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April 16, 2018

Enigma Rosso


Red Rings of Fear / Rings of Fear / Trauma / Virgin Killer
Alberto Negrin - 1978
Scorpion Releasing BD Region A

With six credited writers on the screenplay, I would think at least one of them was familiar with Agatha Christie. Keep in mind that before giallo was associated with a film genre, it was a literary genre consisting of Italian paperbacks of English and American mysteries. Among the more prominent authors was Christie. I bring her up because a significant part of Enigma Rosso appears to be inspired by one of Christie's books. I will not mention the title because it could more easily be a spoiler for Negrin's film, but I would have been unaware of the similarity had I not seen a recent film adaptation.

Among those with a hand in the screenplay were Franco Ferrini, just beginning his career which would include writing credits on several films by Dario Argento, German actor Peter Berling, who as a writer contributed to a couple of Italian crime thrillers, and director Negrin. Also listed was Massimo Dallamano, who had planned to make this film the followup to his previous films about high school girls involved with sex and murder. Dallamano died in a car accident before Enigma Rosso was produced. One can only speculate on how different a film we might have had based on his previous work. This was television director Alberto Negriin's first and only theatrical film.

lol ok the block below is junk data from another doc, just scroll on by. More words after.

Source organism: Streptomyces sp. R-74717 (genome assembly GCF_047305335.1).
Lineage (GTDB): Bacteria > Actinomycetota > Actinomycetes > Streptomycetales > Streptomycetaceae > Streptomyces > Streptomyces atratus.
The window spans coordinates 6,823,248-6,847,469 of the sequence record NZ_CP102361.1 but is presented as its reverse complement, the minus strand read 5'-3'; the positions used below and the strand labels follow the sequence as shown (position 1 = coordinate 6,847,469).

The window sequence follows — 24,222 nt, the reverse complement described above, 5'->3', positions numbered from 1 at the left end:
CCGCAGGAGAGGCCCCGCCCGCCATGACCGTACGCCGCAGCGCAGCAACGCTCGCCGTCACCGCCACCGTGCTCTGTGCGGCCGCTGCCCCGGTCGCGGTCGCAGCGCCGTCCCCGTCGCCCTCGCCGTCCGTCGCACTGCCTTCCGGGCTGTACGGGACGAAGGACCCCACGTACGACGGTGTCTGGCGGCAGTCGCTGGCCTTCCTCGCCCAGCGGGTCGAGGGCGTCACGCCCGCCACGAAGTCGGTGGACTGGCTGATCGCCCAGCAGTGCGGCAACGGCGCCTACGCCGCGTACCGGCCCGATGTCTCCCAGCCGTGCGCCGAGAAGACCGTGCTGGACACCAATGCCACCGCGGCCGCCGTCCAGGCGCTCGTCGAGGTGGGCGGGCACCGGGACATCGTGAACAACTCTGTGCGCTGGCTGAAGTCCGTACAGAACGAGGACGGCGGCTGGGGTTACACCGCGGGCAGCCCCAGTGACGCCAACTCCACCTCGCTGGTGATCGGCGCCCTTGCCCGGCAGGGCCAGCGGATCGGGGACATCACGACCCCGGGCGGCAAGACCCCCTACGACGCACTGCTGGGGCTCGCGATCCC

The discovery of a sexually violated high school girl's body wrapped in plastic, unsuccessfully disposed of by a river, leads to an investigation of the girls three friends at an exclusive boarding school. As most people who love Italian genre films know, it's not the story that's important, but how the story is told. Giallo films, at least those that are most revered, are known for their visual style. Any visual flourishes here are few and far between. While this is purely subjective, Negrin seems unable to distinguish between the erotic and the exploitive, with the camera lingering longer than needed on the girls taking a shower, including those who have no narrative function. Worse is the cross-cutting between one girl's pain from the insertion of an oversized dildo, and shots of forceps while another girl is getting an abortion. Not that young women are the only victims in this film. What happens to a dog shouldn't happen to a dog.

On the plus side, the casually amoral detective played by Fabio Testi forces a confession out of an effete Jack Taylor by taking him on a roller coaster ride. One of the nicer moments is of Testi, lounging on his bed, with his two pet cats crawling over him. A reference to a 17th Century poem by John Donne provides a welcome literary tweak.

Overall, Enigma Rosso is a film best appreciated by genre completists. The blu-ray here is of the film in its correct widescreen aspect ratio, with a choice of Italian with English subtitles or English language dubbing. This was a European co-production with cast from Italy, Spain and Germany. The commentary track by Nathaniel Thompson keeps track of most of the main actors and the history of the production.

Posted by Peter Nellhaus at April 16, 2018 10:10 AM